On being technopositional in digital geographies

It was such an honor to give the 2017 cultural geographies Annual Lecture of the American Association of Geographers (AAG) in Boston. My lecture, "On being technopositional in digital geographies", has just been published, online first, and is free to access. Download the PDF directly, here. Many thanks to John Wylie, Dydia DeLyser, and Anna Secor and the editorial board for the invitation.

Wilson, Matthew W. 2018. "On being technopositional in digital geographies." cultural geographies. doi: https://doi.org/10.1177/1474474017743030.

Abstract:
Image courtesy of Amber Bosse. 7 April 2017.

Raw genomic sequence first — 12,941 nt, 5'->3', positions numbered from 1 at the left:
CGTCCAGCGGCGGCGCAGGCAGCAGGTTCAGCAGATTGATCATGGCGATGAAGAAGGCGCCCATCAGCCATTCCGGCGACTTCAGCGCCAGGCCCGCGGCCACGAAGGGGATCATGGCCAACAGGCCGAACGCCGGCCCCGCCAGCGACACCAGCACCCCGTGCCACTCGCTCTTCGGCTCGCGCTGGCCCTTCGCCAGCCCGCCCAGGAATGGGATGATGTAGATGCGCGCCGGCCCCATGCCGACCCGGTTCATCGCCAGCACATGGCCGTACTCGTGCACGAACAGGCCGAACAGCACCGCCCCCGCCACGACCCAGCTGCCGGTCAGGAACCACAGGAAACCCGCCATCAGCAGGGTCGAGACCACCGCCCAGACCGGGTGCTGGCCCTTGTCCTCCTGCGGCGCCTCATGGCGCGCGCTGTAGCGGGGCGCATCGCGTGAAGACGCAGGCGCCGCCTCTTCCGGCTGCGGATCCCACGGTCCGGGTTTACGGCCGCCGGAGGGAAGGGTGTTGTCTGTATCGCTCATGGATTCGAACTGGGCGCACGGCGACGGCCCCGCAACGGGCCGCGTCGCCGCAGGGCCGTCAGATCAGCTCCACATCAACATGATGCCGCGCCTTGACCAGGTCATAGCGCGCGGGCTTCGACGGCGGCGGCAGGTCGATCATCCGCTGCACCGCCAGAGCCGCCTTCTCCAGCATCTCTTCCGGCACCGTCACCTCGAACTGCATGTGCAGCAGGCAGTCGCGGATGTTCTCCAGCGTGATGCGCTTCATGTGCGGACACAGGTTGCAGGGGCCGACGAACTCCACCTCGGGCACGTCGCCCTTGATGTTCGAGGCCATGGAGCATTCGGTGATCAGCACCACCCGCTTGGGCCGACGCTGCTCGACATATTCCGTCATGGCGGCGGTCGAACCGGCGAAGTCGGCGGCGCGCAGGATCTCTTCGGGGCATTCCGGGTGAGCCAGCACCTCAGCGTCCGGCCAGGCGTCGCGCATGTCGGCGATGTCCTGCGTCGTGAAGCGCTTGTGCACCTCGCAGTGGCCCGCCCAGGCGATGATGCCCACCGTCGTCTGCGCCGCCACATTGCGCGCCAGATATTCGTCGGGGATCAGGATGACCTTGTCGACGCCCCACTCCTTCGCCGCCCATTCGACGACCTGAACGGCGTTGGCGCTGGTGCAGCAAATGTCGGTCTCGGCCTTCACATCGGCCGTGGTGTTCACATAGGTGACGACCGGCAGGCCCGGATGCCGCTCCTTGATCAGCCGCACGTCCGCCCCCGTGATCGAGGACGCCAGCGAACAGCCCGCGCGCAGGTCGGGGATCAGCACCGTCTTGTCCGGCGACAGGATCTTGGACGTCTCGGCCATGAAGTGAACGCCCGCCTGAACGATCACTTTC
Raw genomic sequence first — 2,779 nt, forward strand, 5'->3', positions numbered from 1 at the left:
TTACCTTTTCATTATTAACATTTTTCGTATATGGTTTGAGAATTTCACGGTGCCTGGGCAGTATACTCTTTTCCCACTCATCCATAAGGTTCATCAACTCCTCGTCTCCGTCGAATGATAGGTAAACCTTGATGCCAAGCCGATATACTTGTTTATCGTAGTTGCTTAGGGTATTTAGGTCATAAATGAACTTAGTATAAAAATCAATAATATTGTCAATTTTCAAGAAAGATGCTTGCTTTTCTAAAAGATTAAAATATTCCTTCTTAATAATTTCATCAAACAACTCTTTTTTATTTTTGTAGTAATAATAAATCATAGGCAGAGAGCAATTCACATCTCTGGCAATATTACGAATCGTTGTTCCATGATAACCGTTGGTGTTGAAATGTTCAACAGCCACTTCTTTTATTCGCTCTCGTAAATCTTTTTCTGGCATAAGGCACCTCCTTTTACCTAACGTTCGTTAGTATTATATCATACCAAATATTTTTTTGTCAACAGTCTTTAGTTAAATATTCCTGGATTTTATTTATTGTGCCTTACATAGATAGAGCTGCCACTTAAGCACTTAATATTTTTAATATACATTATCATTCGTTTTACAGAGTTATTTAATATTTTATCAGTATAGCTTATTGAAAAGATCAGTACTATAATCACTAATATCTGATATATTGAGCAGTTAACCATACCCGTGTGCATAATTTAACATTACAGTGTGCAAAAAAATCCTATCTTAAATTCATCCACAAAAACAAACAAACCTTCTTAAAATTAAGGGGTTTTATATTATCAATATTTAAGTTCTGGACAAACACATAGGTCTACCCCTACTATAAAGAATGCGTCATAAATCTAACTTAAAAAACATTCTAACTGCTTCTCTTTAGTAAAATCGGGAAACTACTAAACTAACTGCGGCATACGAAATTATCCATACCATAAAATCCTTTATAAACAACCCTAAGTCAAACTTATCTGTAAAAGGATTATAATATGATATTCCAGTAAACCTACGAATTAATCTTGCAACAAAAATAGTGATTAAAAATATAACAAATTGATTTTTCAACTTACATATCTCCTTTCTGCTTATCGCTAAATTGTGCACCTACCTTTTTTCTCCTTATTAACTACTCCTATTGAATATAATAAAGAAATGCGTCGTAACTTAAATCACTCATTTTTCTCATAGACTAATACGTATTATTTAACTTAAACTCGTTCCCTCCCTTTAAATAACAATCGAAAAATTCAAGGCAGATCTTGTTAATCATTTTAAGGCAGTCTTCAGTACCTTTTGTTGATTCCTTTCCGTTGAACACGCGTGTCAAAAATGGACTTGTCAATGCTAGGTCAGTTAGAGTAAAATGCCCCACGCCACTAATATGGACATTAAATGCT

The rising interest in the digital within geography has created an opportunity to reassert the role and responsibility of academic inquiry – to study and to do, to understand and to intervene, to put thought into action, to be technopositional. Indeed, a groundswell of interest in what is termed ‘digital geographies’ across Anglophone human geography has been marked by the recent organization of working and specialty groups of the Royal Geographical Society and the American Association of Geographers. Whether political ecologies, economic and urban geographies, critical mapping, or cultural geographies, the subfields of our discipline are increasingly digital – both in how inquiry proceeds and in the object of inquiry itself. Therefore, it is timely to take stock of the role of the digital in the wider discipline, to better articulate a distinctly technopositional stance. In this cultural geographies Annual Lecture, I reflect on the launch of the journal in 1994 (under the name Ecumene) and its relaunch in 2002. I contemplate the simultaneous technophilic currents within the discipline and the ‘GIS wars’ which were being waged at that time. In doing so, I outline current opportunities (and urgencies) for technocultural geographies which are responsible and responsive, situated by the shifting registers of the digital in geographical scholarship, public imaginaries and attention economies, and radical engagements.

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